Falling through the cracks of the criminal justice system shouldn't earn anyone a get-out-of-jail-free card.
Or, in the case of thousands of York County defendants, it doesn't mean they shouldn't have to serve mandatory license suspensions.
These are people who, over the years, pleaded guilty or were convicted of certain drug offenses that carried automatic six-month license suspensions.
Unfortunately, employees in York County Clerk of Courts Don O'Shell's office did not notify the state Department of Transportation of the resolution of their cases, so the defendants' driving privileges were never revoked.
O'Shell only recently became aware of the mistakes, and he's still trying to figure out exactly how many people are affected.
So far, clerks have reviewed cases as far back as 2007 and found PennDOT wasn't properly notified of about 2,600 cases out of 16,500, of just under 16 percent of affected drug-related cases. The office plans to review cases dating back to 2004, and O'Shell expects the number to grow to about 4,000 cases.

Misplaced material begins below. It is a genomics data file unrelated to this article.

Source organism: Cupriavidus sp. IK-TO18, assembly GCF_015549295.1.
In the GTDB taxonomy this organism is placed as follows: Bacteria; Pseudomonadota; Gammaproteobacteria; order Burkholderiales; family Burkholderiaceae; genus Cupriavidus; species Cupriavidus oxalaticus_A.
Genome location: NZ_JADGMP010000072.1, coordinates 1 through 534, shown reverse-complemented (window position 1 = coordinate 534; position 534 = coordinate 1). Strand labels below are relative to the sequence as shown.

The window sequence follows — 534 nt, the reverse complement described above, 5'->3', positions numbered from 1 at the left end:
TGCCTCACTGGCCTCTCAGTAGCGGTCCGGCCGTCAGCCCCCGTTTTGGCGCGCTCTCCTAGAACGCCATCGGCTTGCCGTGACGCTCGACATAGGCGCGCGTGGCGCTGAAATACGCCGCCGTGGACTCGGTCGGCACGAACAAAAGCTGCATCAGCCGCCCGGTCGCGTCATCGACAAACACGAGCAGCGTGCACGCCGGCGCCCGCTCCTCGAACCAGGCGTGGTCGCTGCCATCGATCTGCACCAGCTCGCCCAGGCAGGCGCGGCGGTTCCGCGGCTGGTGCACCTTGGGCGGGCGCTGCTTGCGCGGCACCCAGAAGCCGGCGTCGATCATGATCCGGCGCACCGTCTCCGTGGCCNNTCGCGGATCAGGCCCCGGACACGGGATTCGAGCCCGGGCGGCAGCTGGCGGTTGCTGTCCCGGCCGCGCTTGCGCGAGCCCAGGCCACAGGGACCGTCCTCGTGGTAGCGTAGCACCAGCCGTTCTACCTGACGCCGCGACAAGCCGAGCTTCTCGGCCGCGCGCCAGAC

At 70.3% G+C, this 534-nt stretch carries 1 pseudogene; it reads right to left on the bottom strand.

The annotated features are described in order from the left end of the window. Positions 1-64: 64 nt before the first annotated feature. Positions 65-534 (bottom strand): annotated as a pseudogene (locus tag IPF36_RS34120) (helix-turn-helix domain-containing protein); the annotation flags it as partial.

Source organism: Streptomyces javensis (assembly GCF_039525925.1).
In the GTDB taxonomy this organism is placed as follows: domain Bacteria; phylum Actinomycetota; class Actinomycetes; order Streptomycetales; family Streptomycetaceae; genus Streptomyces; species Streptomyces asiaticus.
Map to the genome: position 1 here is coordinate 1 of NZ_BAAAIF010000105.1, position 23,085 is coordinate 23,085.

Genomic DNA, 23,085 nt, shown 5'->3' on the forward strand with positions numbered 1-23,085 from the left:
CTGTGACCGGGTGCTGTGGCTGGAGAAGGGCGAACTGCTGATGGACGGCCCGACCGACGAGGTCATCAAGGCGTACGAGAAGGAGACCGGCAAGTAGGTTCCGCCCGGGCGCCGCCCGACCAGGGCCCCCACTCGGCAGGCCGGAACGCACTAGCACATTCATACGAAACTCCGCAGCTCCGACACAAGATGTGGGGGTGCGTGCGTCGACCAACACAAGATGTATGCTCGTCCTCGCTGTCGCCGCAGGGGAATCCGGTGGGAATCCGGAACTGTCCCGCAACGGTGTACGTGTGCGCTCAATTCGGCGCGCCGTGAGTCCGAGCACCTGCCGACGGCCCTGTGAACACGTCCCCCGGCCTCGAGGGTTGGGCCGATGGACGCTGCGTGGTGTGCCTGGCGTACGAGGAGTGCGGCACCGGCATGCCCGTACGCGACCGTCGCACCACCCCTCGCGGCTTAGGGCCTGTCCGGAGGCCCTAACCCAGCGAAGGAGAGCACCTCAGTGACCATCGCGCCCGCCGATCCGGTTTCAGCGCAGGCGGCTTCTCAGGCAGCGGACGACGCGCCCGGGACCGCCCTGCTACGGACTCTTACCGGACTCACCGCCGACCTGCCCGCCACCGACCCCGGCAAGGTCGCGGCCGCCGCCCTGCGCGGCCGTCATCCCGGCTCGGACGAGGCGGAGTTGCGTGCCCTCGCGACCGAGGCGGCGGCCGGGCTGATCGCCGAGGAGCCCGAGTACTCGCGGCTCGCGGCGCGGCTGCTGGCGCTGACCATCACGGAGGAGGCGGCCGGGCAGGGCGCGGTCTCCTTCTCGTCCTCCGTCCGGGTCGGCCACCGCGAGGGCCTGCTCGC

That would be about 4,000 people who never completed their sentences — albeit through no fault of their own.
They might have fulfilled all the other conditions, cleaned up their acts and moved on with their lives.
And now they're losing their licenses, perhaps years after their offenses.
Those affected can appeal — and some are, according to the county prothonotary's office — but in the past PennDOT has only had to show a delay was not its fault, and the suspension was upheld.
These people are understandably upset, but the courts can't just say, "Oh, never mind."
And what would they tell defendants who didn't benefit from a mistake and actually lost their licenses? "Too bad"?
There is no good resolution to this — but state Rep. Stan Saylor might have a decent compromise.
O'Shell says the Windsor Township Republican, who's also the majority whip, is considering legislation that would allow the forgotten defendants to maintain "bread and butter" licenses that would allow them them to drive to and from work while they serve their suspensions.
The Legislature would have the final say, but we think it's fair.
Justice is still served — but with a side of understanding.